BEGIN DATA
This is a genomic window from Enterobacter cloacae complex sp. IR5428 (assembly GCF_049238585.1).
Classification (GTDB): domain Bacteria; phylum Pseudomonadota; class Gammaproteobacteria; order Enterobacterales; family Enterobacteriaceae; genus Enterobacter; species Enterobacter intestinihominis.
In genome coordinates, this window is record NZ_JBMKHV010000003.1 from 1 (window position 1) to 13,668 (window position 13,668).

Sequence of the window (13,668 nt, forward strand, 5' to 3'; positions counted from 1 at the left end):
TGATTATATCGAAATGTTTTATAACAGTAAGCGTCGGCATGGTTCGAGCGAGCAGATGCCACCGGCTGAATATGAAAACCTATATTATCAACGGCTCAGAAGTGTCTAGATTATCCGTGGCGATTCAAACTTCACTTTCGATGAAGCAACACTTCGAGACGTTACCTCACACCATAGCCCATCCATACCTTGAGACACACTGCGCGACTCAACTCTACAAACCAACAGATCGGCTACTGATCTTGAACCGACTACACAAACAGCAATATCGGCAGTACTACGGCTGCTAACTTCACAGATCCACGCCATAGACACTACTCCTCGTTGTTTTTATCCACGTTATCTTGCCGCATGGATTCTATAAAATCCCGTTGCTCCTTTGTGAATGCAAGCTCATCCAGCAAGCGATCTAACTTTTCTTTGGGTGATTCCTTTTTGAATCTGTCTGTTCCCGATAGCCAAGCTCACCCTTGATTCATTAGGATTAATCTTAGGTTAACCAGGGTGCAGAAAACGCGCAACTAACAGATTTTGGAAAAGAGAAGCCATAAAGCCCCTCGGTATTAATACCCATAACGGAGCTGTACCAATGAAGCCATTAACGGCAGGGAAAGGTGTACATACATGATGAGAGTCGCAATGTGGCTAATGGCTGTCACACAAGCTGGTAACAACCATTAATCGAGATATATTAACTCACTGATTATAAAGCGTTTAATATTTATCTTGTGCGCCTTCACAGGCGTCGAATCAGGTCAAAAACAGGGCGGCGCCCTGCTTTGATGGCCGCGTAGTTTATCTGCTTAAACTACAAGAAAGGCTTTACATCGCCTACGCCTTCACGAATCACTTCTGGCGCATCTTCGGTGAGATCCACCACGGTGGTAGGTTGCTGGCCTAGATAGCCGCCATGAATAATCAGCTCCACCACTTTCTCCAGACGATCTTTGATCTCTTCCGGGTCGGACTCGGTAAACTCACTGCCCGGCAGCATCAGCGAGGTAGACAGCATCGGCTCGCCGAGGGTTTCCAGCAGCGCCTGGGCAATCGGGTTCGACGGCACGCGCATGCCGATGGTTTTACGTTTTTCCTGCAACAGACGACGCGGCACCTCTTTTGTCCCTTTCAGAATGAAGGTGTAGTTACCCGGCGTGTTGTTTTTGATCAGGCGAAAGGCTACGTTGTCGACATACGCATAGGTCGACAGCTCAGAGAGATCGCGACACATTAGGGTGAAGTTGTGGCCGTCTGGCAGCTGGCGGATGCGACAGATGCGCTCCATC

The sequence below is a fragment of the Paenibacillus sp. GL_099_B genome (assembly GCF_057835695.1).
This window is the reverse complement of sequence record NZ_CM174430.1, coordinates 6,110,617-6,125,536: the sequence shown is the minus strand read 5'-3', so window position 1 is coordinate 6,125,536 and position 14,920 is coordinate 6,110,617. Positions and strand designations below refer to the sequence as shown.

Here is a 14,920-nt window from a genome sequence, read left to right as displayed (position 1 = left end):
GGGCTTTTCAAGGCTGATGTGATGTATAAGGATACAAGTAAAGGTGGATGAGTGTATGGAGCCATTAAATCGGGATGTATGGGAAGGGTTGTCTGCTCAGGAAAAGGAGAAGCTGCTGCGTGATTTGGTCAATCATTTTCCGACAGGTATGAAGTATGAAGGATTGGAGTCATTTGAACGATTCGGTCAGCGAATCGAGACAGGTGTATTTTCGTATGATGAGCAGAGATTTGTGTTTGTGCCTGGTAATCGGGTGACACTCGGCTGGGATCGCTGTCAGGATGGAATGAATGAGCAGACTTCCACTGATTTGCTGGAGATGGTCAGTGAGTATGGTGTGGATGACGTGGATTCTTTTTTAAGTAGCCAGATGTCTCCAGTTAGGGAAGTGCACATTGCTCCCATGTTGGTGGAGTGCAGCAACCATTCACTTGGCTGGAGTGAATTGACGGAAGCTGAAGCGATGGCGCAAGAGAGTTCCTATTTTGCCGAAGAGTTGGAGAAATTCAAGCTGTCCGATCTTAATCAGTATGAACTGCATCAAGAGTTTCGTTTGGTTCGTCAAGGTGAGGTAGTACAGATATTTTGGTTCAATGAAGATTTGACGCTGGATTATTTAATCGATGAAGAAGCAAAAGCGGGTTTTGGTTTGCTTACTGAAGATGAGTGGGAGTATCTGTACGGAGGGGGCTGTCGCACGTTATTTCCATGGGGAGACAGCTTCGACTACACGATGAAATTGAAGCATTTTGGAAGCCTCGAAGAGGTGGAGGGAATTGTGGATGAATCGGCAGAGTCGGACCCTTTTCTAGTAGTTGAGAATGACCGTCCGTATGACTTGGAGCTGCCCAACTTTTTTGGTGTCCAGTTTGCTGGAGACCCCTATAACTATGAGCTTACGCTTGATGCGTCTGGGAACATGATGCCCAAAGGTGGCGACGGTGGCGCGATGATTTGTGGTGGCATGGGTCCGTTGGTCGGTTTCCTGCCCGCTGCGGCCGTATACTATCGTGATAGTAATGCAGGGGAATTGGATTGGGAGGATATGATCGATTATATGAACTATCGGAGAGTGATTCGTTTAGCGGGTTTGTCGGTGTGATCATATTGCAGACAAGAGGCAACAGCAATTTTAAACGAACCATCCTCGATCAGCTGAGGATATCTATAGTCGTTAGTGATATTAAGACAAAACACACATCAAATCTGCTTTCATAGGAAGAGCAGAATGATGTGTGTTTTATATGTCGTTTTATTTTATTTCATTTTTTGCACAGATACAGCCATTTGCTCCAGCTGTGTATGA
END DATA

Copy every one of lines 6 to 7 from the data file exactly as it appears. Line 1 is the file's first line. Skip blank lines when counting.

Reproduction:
The sequence below is a fragment of the Paenibacillus sp. GL_099_B genome (assembly GCF_057835695.1).
This window is the reverse complement of sequence record NZ_CM174430.1, coordinates 6,110,617-6,125,536: the sequence shown is the minus strand read 5'-3', so window position 1 is coordinate 6,125,536 and position 14,920 is coordinate 6,110,617. Positions and strand designations below refer to the sequence as shown.